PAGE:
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Trouble down on the farm.

Byline: Nick Lavigueur

THERE are a lot of ironies in the current stand off over the eviction of travellers at Dale Farm in Essex.

Everyone complains when travellers turn up at bits of open ground around the country - we've seen it so many times across Huddersfield. So they move on to the next bit and then, after a few days or weeks, get turfed off and move on again. Yet when they find somewhere permanent to live it's usually in defiance of the law or on someone else's land and so a costly legal battle to get them off ensues, shortly followed by an expensive clean-up operation.

So when they're travelling we're not happy and when they're static we're not happy. With the price of petrol these days, it's no wonder they're going off travelling and looking for somewhere to call home.

If the Dale Farm travellers do get evicted on Friday no doubt they'll turn up somewhere else not far away and another community will object to their presence.

Meanwhile, taxpayers are expected to be lumbered with an pounds 18m bill for this site alone. I shudder to think what the total bill for taxpayers is across the UK. I know many local authorities have tried to find dedicated sites for travellers to pitch up at but clearly this process hasn't worked or happened quickly enough. Considering how difficult it is to get an extension built without a raft of objections from Nimbys this is unsurprising.

Another irony about this dispute is the travellers were allegedly encouraged to buy the Dale Farm site after planning law changes removed the onus on local authorities to find them somewhere to live. Now the council is trying to boot them off.

While the site is technically illegal as some of the pitches are on the green belt, the problem is that if the travellers were to adhere to planning rules they'd probably never get anywhere to live.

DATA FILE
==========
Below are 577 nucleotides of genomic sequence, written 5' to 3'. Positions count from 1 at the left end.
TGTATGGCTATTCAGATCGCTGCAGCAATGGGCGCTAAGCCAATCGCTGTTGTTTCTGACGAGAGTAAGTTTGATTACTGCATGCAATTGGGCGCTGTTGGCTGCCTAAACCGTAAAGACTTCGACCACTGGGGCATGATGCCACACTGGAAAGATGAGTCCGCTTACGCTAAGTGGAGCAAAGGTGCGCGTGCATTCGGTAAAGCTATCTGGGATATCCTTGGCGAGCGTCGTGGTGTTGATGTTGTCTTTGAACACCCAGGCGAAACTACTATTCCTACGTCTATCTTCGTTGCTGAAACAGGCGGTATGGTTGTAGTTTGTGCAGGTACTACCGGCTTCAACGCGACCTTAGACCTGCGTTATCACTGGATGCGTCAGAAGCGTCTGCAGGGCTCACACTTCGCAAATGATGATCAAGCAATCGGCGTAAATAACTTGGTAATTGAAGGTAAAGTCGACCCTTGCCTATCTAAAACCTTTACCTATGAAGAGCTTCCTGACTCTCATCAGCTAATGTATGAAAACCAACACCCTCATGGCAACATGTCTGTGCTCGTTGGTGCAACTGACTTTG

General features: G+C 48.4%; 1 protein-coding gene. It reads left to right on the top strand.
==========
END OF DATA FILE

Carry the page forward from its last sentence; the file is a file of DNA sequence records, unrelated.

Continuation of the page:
Then again, if they are allowed to get away with ignoring laws the rest of us have to follow it is bound to encourage an escalation in similar behaviour from both travellers and rogue developers. But for pounds 18m I think I'm willing to let this one slide.

I have so say I agree with Liberal Democrat MP Andrew George who called for the potentially violent eviction to be put on hold.

Mr George who is chairman of the all-party parliamentary group on travellers and so should know more than most of us on the issues surrounding the community, said he thought it was inappropriate to proceed with the eviction.

He said: "The Government and the local authority are going to be spending up to about pounds 18m to restore the site to what it originally was, presumably - and that is a scrapyard. It's going to make it the most expensive scrapyard in history.

"Simply to make people homeless and to tell them to move onto some other site when they know full well there are no other alternative sites is just telling people to move from one illegal situation to another.'' So yes, I think the pragmatism should prevail. Our green belt is precious but when it's directly adjacent to an existing legitimate pitch of caravans how much is it really worth as a piece of countryside? Travellers often claim they are discriminated against but then on the flip side they don't seem to be that interested in trying to understand everyone else's point of view or playing by the rules. I really don't know what the solution is as I don't feel like I have my feet in either camp (no pun intended). One thing I do know is this perpetual circle of hatred will continue unless either new legislation is brought in to aid local authorities to create new sites or to evict them without the costly court battles.

CAPTION(S):

* FIGHT AGAINST EVICTION: Traveller children climb on scaffolding at Dale Farm near Basildon in Essex before this week's last-minute injunction temporarily halting moves to evict them
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Publication:Huddersfield Daily Examiner (Huddersfield, England)
Date:Sep 21, 2011
Words:675
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